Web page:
MSNBC Cancels ‘The Cycle’, ‘Now with Alex Wagner’, and ‘The Ed Show’

NEW YORK, NY - NOVEMBER 06:  Spectators follow polling results in the MSNBC store in celebration of the 2012 Presidential Election night at Rockefeller Center on November 6, 2012 in New York City.  (Photo by Michael Loccisano/Getty Images)
NEW YORK, NY – NOVEMBER 06: Spectators follow polling results in the MSNBC store in celebration of the 2012 Presidential Election night at Rockefeller Center on November 6, 2012 in New York City. (Photo by Michael Loccisano/Getty Images)

MSNBC has formally decided to cancel three programs — “The Cycle,” “Now with Alex Wagner” and “The Ed Show” — as part of a larger effort to shift its daytime lineup away from opinion programming, network sources told the On Media blog on Thursday.

Alex Wagner and Ari Melber, a “Cycle” co-host and MSNBC’s chief legal correspondent, will remain with the network. Ed Schultz, the host of “The Ed Show,” will leave the network, as will “Cycle” co-hosts Abby Huntsman, Krystal Ball and Toure. MSNBC President Phil Griffin announced the news in a memo sent shortly after the initial version of this item was published.

The cancellations, which have been expected for some time, come as NBC News chief Andrew Lack moves to refashion the liberal cable channel as a straight-forward news and politics offering, at least in daytime. In September, MSNBC will add a 5 p.m. program hosted by “Meet The Press” moderator Chuck Todd, while Brian Williams, the former “Nightly News” anchor, will serve as the network’s breaking news and special reports anchor.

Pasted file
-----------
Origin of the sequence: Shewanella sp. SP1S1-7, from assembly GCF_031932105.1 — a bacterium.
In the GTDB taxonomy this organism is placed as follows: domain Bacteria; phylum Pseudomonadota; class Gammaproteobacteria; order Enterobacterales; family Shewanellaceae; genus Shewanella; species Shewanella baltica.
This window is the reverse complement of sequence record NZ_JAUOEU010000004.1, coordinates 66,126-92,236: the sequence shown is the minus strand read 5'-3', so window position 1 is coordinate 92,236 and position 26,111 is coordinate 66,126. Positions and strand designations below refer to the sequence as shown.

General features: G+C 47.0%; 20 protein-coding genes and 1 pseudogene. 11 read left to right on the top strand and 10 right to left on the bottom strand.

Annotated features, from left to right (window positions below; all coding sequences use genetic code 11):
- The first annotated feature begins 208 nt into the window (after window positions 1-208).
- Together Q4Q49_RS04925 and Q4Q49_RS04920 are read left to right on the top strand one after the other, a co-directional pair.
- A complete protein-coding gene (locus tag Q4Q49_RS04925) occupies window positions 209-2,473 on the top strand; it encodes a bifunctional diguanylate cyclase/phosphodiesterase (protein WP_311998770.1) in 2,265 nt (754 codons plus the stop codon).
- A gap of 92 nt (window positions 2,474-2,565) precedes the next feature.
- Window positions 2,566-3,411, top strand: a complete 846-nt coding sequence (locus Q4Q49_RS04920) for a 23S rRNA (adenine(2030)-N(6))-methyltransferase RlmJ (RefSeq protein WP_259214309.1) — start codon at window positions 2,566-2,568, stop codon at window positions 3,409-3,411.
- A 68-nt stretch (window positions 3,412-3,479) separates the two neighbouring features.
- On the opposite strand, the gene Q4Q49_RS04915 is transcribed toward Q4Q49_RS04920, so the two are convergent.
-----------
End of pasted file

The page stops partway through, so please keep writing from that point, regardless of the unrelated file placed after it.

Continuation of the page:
In his memo to staff, Griffin said MSNBC would “unveil a 9am to 5pm schedule” in September “driven by dynamic coverage of breaking news events that are shaping the day” — a clear indication that daytime will be free from opinion-based programming. Throughout his memo, Griffin referred to MSNBC daytime as a place for “live, breaking news coverage.”

As part of the shift, Lack has informed staff that there will be greater integration between NBC News and MSNBC, befitting the original vision for the channel he founded as president of NBC News in 1996. MSNBC’s primetime programming — which includes shows hosted by Rachel Maddow, Chris Hayes and Lawrence O’Donnell — is expected to remain liberal and outspoken.

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Source: Politico | DYLAN BYERS